AUDE ALCOVER / ICON SPORT
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I would not have arrived here if … "The World" questions a personality starting from a decisive moment of its existence. This week, the athlete talks about the dramas that built it.
Amputee of a leg at the age of 15 after a scooter accident, Marie-Amélie Le Fur became a high-level sportswoman. Triple Paralympic champion of athletics, she chairs, since December 2018, the Paralympic Committee of the French sport, while preparing the Games of Tokyo, in 2020.
I would not be here if …
… If in 2003, I was not invited to attend the World Athletics, at the Stade de France, in Paris. At the time, I practiced this sport as a valid and I discovered, during a demonstration race, the disabled sport. Men, amputees. When the teenager that I am comes to collect the autographs, after the race, they are with the other athletes. I watch their prostheses. How does it work, how to reproduce the same movement with a blade? It impresses me … and then I forget. But, a year later, when I'm hit by a car, the moment the decision is made to amputate, I think it's the memory of this event that allows me to build myself, despite everything, a positive future. I know it will be possible to redo the sport. Then, thanks of course to an exceptional entourage, to opportunities as well, this vision gave me a dream, an ambition, which allowed me to hang on immediately to something, and to get out of it.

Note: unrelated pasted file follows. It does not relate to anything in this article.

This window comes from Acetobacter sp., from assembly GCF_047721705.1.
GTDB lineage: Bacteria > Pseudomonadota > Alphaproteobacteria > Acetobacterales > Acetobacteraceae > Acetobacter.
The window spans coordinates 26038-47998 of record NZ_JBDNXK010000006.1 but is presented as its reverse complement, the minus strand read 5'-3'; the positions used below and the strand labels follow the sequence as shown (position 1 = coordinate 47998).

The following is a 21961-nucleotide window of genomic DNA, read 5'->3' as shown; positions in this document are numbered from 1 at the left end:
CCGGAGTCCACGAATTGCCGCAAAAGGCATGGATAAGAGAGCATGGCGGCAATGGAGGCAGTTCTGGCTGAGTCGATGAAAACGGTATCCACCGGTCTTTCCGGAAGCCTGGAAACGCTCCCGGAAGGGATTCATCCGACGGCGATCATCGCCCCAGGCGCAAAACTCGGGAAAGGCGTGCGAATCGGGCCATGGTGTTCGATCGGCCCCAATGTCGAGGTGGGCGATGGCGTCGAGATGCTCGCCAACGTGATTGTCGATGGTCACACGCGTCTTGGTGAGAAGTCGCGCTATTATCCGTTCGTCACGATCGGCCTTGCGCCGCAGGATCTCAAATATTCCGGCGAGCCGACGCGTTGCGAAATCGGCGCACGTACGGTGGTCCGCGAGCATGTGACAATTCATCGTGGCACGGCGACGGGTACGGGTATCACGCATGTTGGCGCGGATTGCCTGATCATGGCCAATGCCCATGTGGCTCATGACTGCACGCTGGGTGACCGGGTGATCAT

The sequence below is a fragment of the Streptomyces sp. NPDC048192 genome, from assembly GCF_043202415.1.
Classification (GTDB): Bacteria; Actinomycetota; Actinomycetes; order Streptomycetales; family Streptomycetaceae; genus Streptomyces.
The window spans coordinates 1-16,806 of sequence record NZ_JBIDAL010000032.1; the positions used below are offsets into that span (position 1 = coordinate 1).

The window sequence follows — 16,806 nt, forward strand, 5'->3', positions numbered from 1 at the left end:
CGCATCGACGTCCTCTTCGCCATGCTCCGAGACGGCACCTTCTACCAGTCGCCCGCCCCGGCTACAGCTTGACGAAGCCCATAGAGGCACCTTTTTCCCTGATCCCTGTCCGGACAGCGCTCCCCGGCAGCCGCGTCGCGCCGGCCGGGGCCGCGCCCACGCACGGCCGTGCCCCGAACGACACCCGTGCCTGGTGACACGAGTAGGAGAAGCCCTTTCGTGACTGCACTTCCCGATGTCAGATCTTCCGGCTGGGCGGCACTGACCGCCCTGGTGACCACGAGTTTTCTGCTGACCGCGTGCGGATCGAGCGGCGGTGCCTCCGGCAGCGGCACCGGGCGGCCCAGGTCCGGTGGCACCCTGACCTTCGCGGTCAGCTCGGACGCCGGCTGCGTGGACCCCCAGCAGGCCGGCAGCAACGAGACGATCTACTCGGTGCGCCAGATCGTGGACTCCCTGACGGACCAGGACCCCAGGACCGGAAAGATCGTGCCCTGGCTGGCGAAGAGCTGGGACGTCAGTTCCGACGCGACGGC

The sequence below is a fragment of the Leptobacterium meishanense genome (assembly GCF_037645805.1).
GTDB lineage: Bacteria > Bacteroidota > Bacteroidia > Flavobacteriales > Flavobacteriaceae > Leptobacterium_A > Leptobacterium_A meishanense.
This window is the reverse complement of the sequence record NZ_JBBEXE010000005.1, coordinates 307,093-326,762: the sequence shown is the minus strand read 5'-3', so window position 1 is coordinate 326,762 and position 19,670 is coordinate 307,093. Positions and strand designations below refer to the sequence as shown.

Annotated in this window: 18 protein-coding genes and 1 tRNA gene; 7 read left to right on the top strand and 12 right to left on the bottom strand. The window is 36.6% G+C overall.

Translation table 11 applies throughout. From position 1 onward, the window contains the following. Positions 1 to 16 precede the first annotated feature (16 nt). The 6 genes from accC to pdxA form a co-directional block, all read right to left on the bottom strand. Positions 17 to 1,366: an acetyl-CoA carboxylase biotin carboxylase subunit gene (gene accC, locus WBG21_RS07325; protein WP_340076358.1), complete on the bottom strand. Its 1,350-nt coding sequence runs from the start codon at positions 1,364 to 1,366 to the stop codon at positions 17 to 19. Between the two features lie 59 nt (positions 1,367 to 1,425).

The memory of the dream is brighter than that of the nightmare that preceded it?
Negative memories focus on a very short period. It is the accident and especially the three days when the doctors did not know if they could save my leg. The pain, the uncertainty, the future incapacity … But from the moment the decision was made, I looked in front of me and understood that the field of possibilities remained immense. And we advanced, gathered information, met people, took a very positive attitude, which remains for me the most outstanding. Doubts, we had some. Surely more my parents and sister, more aware than me of society's view of disability. I was protected by the carelessness of adolescence. And by the obsession to be happy and to make happy my entourage. I knew that basically, I was the same, even if I was going to have to work a little differently.
The same, really?
We are inevitably changed. But, even though it may seem huge, changed the right way. I was lucky enough to understand at the age of 15 some essential things: the posture to change, difficulties … It gave me weapons for the rest of my life. And then I met an extraordinary environment, that of the handicap. I had a wonderful human adventure that made me who I am. It was not the loss of my leg that changed me, but the encounters it provoked. It's not the handicap that ruins life, it's the way to live it. Mine is relatively simple, a leg amputated below the knee, but anyway, it's up to us to set our limits, not society. In life, there is always a way to adapt. It is not because we can not do things like the majority of people that we do them less well. But there is a kind of barrier of the impossible erected in front of those who do differently.